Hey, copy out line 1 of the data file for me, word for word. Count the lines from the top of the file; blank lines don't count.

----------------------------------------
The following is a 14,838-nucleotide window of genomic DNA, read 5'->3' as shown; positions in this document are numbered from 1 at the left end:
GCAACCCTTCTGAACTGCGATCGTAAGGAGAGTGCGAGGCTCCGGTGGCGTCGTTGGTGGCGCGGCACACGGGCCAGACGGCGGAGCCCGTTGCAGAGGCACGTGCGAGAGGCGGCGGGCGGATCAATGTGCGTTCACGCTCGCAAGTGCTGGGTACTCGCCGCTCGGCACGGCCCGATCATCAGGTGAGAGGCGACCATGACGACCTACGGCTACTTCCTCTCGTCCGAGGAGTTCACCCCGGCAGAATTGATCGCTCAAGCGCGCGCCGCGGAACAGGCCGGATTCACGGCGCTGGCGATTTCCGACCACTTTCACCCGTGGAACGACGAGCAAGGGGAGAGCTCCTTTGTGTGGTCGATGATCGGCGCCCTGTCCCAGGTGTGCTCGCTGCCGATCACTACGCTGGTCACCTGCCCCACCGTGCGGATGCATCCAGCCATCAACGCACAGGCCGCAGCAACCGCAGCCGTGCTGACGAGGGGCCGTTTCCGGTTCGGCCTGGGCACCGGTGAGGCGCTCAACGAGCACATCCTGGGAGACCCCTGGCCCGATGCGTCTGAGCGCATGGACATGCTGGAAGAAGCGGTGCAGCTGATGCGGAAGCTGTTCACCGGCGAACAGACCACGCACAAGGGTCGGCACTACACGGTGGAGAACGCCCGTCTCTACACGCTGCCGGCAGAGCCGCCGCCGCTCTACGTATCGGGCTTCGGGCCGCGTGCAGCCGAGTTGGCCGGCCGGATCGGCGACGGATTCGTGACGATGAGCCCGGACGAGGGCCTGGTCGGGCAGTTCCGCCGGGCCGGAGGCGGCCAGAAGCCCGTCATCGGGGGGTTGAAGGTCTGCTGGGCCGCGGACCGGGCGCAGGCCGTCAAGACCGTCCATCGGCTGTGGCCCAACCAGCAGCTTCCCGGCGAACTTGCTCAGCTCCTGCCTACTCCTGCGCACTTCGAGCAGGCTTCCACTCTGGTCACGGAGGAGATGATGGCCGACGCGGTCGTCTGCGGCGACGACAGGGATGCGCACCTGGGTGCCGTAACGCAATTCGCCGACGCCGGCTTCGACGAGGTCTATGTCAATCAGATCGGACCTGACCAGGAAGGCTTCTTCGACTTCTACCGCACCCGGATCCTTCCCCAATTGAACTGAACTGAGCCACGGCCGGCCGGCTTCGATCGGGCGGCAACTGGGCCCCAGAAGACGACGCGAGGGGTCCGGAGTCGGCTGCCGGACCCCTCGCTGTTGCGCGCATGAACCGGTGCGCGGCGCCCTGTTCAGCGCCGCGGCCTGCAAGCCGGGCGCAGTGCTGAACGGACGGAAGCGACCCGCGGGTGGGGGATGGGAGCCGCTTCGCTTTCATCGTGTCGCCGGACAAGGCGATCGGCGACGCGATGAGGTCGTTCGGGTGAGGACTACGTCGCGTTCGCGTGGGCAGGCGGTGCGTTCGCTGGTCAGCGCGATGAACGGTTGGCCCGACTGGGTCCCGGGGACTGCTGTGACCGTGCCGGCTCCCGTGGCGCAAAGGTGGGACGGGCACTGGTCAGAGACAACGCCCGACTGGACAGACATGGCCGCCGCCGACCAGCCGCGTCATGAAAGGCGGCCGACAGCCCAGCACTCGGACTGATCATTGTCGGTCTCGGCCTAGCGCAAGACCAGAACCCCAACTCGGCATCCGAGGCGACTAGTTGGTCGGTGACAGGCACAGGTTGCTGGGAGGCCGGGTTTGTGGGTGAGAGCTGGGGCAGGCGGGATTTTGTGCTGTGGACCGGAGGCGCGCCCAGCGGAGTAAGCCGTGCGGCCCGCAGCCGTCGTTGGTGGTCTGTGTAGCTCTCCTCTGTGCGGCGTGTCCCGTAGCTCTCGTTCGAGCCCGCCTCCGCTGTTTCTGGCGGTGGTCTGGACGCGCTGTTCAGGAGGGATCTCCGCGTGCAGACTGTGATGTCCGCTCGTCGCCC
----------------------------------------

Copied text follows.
The following is a 14,838-nucleotide window of genomic DNA, read 5'->3' as shown; positions in this document are numbered from 1 at the left end: